**Originally Listed At $1200**
Eastern Europe, Russia, dated 1799 CE. A lovely icon depicting five patronal saints wearing vestments of red, green, and white hues beneath Christ Pantocrator - delineated in egg tempera and gold leaf on wood. Although there are traces of inscriptions, they are somewhat difficult to discern. The figure on the far right is a military saint; however, the others are trickier to identify as their dress is neither monastic, episcopal, nor royal. The bare feet of the figure on the left suggests that he may be an Apostle or a wandering missionary. The other three appear to be holy laymen. The inscription on the back is in pre-revolutionary orthography. The second line reads "I believe (in) Sophia and Christopher" - neither of whom is depicted. The fourth line reads "at [the house of] Egor Simeon". Egor is a form of George, who could be the military saint on the other side. The next line reads "We hang (it) at Torilsk (a place)" and the name Egor once again. The seventh and eighth lines read "I believe in (?) of Egor Simeon". Size: 11.375" L x 8.375" W (28.9 cm x 21.3 cm)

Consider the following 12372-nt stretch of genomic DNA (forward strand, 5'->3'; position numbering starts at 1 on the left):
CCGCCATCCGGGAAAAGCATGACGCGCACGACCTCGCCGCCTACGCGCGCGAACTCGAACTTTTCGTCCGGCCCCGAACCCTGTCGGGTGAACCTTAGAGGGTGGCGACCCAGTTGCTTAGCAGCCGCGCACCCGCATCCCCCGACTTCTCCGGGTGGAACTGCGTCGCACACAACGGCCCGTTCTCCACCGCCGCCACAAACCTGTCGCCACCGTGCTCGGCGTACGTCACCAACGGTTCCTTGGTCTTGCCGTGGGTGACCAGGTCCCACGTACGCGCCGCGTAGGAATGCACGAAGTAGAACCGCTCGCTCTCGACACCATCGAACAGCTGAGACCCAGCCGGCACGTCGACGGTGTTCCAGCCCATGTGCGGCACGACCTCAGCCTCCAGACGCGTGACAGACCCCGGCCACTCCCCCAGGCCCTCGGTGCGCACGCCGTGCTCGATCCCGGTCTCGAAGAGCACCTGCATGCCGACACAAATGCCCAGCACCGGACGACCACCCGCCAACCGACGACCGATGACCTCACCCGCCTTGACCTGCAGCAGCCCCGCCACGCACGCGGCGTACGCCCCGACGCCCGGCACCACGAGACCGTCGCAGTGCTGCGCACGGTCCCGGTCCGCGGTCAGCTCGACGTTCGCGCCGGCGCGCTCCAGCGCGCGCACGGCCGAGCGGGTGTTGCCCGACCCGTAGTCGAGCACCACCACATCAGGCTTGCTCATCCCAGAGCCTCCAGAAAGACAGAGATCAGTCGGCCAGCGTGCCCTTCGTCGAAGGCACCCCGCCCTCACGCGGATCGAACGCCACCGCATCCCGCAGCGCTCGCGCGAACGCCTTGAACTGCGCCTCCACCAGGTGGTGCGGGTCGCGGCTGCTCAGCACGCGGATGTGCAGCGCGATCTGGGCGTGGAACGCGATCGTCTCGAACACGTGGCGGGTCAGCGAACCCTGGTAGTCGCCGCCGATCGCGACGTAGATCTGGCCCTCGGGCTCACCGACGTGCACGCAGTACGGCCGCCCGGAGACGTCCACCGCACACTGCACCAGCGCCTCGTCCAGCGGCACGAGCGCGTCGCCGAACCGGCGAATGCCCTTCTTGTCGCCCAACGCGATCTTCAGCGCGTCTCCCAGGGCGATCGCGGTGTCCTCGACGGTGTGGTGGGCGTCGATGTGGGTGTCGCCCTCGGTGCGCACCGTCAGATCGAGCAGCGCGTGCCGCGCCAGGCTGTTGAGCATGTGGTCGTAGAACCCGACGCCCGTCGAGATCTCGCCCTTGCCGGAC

Icons were some of the first religious artworks brought to Russia from Byzantium. These sacred pictures of the Greek Orthodox church reached a high point in the Byzantine era, however, the Russians brought their own style to the art of the icon. Icons were initially created for use in churches and processions. In time they became smaller and were used increasingly within households. To this day they remain an important form of visual culture in Russia's orthodox religious community.
Provenance: Ex-Private LA County collection acquired in The Dominican Republic over 20 years ago
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